Ending Mandatory Retirement: Reassessment
(2014) 35 Windsor Review of Legal and Social Issues 22
32 Pages Posted: 8 Mar 2014
Date Written: March 6, 2014
This paper critically reviews recent legislative changes on mandatory retirement in Canada. It argues that despite the global trend toward the abolition of mandatory retirement, which is also evident in Canada, one should not lose sight of the ultimate purpose – preventing age discrimination and promoting age equality in the labour market. Merely ending mandatory retirement cannot achieve this purpose. Furthermore, many exceptions still exist, allowing de facto mandatory retirement arrangements and stirring up controversy. The paper advocates a holistic approach to regulating the end of working life in a way that will best promote senior workers’ right to age equality, while balancing this right with the rights and interests of other workers, employers and society at large. Employing a theoretical framework for assessing unlawful cases of age discrimination – the Dignified Lives Approach to age discrimination – developed by the author elsewhere, this paper illustrates why mandatory retirement should generally be banned and outlines the limited circumstances and conditions in which mandatory retirement should be allowed. Finally, it suggests supplementing the abolition of mandatory retirement with various other measures to ensure that workers are treated with equal concern and respect in both work and retirement.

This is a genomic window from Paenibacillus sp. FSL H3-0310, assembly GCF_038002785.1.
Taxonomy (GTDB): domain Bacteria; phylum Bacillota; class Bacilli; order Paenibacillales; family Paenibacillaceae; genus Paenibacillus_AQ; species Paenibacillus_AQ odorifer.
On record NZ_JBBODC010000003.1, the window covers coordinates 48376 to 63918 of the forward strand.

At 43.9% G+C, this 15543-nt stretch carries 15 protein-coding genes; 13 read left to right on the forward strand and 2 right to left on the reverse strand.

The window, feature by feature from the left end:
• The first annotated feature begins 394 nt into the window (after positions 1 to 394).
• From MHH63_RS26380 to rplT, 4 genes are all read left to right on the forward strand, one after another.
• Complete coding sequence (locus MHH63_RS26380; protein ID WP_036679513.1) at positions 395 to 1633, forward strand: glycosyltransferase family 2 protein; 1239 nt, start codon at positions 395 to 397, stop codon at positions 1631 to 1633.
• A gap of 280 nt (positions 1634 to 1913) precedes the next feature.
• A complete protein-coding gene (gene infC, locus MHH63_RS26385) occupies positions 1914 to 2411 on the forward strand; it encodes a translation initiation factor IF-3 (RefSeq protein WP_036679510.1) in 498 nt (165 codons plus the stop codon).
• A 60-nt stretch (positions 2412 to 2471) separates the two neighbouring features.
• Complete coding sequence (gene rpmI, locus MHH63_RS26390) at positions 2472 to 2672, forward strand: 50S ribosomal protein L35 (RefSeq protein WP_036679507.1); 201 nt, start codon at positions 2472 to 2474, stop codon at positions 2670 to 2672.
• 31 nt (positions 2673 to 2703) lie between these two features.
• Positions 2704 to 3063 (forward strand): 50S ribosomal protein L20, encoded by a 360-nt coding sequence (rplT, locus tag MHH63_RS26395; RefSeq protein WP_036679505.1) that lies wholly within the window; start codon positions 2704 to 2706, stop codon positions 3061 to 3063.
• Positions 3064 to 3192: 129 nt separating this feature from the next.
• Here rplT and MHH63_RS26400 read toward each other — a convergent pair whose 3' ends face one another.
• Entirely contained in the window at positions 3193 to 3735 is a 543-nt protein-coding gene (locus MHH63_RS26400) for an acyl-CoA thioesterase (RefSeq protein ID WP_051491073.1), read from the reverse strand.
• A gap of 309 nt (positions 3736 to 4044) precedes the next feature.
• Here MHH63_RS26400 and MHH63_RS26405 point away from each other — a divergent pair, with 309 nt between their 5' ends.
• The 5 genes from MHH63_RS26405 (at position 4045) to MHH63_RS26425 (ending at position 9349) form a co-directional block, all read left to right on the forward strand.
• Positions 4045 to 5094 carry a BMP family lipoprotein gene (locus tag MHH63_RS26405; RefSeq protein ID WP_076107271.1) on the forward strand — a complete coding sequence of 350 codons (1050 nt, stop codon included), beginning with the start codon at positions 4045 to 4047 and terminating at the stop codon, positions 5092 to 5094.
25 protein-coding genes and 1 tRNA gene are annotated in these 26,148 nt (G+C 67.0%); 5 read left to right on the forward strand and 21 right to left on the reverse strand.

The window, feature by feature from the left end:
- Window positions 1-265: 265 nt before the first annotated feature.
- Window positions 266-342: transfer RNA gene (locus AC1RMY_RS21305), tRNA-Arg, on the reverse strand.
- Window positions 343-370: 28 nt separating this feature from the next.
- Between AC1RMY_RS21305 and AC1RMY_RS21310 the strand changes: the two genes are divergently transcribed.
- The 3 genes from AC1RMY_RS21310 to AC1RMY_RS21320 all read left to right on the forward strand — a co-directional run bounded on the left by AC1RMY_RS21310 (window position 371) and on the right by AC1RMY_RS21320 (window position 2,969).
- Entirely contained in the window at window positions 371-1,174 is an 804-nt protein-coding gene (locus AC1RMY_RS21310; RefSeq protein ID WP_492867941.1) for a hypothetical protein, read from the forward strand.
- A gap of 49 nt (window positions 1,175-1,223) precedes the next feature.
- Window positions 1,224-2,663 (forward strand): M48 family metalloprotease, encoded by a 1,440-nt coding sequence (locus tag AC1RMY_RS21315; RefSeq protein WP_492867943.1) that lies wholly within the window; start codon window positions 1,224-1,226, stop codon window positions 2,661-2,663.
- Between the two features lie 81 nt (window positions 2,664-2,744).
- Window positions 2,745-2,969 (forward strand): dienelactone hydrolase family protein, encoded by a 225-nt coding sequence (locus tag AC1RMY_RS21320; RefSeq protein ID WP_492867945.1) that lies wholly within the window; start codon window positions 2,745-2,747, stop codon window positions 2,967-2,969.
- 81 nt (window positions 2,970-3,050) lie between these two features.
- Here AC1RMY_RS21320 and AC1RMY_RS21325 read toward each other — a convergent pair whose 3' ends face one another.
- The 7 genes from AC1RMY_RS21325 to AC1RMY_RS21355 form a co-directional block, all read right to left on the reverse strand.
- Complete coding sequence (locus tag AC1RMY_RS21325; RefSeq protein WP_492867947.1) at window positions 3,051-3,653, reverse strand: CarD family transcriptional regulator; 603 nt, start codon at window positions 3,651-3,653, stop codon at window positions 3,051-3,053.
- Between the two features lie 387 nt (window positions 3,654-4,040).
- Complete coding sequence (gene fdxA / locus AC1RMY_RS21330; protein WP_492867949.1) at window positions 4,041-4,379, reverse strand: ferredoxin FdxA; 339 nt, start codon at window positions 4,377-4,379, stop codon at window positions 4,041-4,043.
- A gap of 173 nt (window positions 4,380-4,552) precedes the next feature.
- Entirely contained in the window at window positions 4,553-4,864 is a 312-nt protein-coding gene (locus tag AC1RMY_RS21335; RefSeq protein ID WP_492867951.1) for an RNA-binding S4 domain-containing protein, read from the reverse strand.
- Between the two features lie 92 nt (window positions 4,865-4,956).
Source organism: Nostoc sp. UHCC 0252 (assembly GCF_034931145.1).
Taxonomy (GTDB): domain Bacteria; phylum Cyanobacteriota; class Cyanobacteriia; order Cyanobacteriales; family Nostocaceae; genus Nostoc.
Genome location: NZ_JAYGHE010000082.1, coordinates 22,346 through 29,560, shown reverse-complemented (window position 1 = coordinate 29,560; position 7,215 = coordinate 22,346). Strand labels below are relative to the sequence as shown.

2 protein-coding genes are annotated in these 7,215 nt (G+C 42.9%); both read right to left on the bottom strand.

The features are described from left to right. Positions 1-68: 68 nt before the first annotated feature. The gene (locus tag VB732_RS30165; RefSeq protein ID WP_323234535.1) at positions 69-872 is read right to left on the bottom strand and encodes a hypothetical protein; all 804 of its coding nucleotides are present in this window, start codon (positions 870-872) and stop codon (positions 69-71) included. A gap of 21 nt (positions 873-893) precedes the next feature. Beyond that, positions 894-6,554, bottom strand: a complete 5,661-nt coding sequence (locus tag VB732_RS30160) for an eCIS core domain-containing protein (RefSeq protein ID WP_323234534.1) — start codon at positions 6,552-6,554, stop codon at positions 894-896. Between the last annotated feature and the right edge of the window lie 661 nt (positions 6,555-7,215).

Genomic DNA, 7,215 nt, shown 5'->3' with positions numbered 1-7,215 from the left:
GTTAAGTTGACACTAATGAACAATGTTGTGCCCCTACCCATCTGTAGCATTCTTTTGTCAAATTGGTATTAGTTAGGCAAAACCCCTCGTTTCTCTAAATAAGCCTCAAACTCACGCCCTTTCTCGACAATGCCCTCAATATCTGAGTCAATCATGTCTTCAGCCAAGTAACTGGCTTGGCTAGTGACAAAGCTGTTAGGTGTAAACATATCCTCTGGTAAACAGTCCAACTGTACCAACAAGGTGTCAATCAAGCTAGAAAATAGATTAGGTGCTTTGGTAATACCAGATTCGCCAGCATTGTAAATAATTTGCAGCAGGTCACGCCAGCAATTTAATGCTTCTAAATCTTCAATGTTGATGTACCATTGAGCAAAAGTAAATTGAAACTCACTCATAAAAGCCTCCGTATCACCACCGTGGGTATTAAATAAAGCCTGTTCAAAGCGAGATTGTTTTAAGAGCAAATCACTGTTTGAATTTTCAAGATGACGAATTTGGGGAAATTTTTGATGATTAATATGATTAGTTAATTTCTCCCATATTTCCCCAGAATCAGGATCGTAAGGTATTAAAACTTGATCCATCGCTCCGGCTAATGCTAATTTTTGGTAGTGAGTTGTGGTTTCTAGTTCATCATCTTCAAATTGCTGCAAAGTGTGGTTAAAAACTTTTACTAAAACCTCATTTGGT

Keywords: mandatory retirement, age discrimination, aging workforce, older workers
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